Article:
Tag Archives: Federal Security Service

Former Russian Economy Minister Rejects Extortion Charge, Accuses Rosneft Chief Of Lying

Former Russian Economy Minister Aleksei Ulyukayev, who is being tried on an extortion charge, has adamantly protested his innocence and accused state oil company chief Igor Sechin of lying to investigators.

Ulyukayev was speaking at a November 27 hearing that was skipped by Rosneft CEO Sechin, who has repeatedly been summoned to testify but said he was too busy to do so. Continue reading Former Russian Economy Minister Rejects Extortion Charge, Accuses Rosneft Chief Of Lying


Sechin Says He’ll Testify In Extortion Trial When ‘We Can Agree On A Schedule’

Russian state oil company chief Igor Sechin, who was summoned twice this week to testify in the high-profile extortion trial of a former economy minister but failed to show up, says he will appear when “we can agree on a schedule.”

“As for my participation in court, I will strive to fulfill the requirements of Russian law. But at this stage, my main task is to fulfill my duties as president of Rosneft. As soon as we can agree on the schedule, I will certainly fulfill the necessary conditions,” Sechin was quoted as saying by RBC.ru on November 16.

Continue reading Sechin Says He’ll Testify In Extortion Trial When ‘We Can Agree On A Schedule’

A new report says Russia is intensifying its spy game in Eastern Europe

From the northern tip of the Baltics to the southern edge of the Balkans, Russia is stepping up spying on its neighbors, according to numerous reports from the region.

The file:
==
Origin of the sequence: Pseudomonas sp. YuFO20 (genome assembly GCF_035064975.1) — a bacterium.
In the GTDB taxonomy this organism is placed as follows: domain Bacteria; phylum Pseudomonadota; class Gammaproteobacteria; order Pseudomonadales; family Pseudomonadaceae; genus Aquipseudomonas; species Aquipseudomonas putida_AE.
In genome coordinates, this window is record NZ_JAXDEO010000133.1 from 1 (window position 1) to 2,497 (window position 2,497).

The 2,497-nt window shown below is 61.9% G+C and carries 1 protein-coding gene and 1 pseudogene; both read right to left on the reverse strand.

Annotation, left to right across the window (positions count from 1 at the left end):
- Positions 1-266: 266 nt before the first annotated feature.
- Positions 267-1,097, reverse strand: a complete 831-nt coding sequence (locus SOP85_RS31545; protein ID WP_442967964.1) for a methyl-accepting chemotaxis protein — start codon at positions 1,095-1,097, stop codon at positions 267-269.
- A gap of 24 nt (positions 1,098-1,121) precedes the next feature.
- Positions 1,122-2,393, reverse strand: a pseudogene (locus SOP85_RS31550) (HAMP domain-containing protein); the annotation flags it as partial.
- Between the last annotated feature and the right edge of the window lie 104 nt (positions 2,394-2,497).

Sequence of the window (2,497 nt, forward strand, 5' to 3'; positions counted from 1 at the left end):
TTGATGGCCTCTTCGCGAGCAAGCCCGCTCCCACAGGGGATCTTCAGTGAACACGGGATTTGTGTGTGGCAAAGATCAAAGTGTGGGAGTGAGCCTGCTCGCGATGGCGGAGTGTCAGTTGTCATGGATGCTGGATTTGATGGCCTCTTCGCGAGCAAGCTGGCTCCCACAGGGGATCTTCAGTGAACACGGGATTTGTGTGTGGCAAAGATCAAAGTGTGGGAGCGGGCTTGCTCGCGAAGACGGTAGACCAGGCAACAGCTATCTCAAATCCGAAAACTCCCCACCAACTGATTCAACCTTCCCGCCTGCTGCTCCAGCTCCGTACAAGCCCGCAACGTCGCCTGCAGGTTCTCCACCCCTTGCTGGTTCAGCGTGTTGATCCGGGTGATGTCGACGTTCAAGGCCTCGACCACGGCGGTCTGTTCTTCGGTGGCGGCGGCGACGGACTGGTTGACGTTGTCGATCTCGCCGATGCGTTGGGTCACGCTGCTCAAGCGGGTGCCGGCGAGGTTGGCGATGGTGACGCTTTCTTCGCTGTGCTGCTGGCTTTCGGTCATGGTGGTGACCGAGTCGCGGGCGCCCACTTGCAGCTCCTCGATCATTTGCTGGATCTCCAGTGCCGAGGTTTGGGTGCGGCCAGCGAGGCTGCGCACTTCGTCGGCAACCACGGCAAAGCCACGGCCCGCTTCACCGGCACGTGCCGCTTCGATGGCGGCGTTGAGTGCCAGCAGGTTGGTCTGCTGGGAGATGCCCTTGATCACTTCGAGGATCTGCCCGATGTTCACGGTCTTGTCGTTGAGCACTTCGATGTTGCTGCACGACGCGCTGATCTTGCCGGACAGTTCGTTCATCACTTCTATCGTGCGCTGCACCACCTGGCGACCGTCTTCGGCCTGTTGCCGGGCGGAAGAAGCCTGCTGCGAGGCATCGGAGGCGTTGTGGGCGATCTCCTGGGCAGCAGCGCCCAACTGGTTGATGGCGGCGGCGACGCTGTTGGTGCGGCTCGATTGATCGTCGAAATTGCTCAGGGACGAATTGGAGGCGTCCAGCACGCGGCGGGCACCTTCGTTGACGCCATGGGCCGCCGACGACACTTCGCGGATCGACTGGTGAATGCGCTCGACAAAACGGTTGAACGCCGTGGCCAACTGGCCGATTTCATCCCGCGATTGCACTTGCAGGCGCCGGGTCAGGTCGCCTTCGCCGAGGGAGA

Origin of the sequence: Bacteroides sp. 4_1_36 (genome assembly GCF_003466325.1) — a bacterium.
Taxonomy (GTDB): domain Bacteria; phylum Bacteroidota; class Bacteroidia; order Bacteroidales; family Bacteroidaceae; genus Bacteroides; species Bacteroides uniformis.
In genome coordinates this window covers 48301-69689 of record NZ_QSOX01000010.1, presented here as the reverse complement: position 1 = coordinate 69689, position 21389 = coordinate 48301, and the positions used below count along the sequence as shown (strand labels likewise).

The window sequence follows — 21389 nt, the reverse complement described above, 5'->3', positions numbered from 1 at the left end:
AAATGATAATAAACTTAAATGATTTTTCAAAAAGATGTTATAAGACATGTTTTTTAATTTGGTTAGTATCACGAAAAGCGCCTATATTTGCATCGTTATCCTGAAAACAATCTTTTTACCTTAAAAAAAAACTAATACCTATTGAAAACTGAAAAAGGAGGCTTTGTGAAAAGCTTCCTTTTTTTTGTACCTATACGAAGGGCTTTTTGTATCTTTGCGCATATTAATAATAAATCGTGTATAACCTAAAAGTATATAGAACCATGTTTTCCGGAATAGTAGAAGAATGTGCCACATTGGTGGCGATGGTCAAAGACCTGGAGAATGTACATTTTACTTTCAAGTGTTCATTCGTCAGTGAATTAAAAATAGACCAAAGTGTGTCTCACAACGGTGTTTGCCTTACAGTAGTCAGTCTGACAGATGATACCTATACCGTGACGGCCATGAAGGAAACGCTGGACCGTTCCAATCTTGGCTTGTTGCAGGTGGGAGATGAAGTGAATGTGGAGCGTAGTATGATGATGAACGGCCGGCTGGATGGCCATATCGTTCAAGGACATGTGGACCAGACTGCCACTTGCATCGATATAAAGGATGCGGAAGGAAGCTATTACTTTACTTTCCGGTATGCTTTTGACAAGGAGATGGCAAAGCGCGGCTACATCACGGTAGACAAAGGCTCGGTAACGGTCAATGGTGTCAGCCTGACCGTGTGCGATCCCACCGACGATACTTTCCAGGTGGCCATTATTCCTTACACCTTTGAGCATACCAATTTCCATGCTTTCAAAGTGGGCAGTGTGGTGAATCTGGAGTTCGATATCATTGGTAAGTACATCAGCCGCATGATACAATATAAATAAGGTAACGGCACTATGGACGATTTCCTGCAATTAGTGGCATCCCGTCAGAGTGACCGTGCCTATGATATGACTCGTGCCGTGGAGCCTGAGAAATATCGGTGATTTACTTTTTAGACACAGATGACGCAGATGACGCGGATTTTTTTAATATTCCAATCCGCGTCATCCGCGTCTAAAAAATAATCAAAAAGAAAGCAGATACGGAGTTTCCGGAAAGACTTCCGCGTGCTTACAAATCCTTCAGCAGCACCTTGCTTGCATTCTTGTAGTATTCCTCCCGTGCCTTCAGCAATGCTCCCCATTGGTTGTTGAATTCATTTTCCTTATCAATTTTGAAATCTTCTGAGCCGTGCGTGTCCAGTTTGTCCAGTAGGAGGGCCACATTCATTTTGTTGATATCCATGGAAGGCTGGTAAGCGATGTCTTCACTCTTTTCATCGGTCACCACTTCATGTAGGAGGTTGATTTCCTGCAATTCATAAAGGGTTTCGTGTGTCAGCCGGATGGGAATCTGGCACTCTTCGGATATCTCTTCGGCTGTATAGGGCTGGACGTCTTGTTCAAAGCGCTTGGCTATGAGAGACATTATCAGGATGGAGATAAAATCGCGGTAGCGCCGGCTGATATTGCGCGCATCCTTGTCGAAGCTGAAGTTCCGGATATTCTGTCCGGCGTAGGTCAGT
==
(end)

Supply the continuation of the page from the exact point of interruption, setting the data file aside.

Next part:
The most recent notice of such activity comes from Estonia, whose intelligence service’s annual report says the “Baltic Sea area is especially vulnerable to threats from Russia.”

According to Estonia’s national intelligence service, Russia, acting through its military intelligence agency, the GRU, and its Federal Security Service, or FSB, has taken a special interest in the foreign and security policies, defense planning, armed forces, arms development, and military capabilities of its neighbors.

Continue reading A new report says Russia is intensifying its spy game in Eastern Europe

Lavrov Rejects Any Moscow Motive In Killing Of Voronenkov

While Foreign Minister Sergei Lavrov implies Ukraine is “undemocratic” for voicing suspicions about Russia – which not only seized and annexed Ukraine’s Crimea Peninsula in March 2014 but has backed separatists in eastern Ukraine – Kyiv has valid grounds to implicate Russia in the murder of a Russian MP who fled to Ukraine fearing for his life, and who told reporters of threats made against him.

Képtalálat a következőre: „Moscow  Voronenkov”

Voronenkov was a key witness in Ukraine’s treason case against deposed President Viktor Yanukovych. In January 2017, Ukrainian Prosecutor General Yuriy Lutsenko announced that Voronenkov had given testimony about two letters written by Yanukovych in February 2014, one of which was registered with the UN Security Council by Russia on behalf of Yanukovych by the late Ambassador Vitaly Churkin, in which Yanukovych requested Russian troops to put down the Maidan demonstrations.

Continue reading Lavrov Rejects Any Moscow Motive In Killing Of Voronenkov

Texas man admits sending military technology to Russia

NEW YORK (AP) — A Texas man admitted Wednesday in federal court in New York that he acted as a secret agent for the Russian government and headed an operation over about 10 years to export military technology to that country.

Alexander Fishenko, a naturalized U.S. citizen and owner of Houston-based Arc Electronics Inc., pleaded guilty in U.S. District Court in Brooklyn to numerous crimes, including money laundering, obstruction of justice and acting as an agent of the Russian government in the United States. A sentencing date hasn’t been set.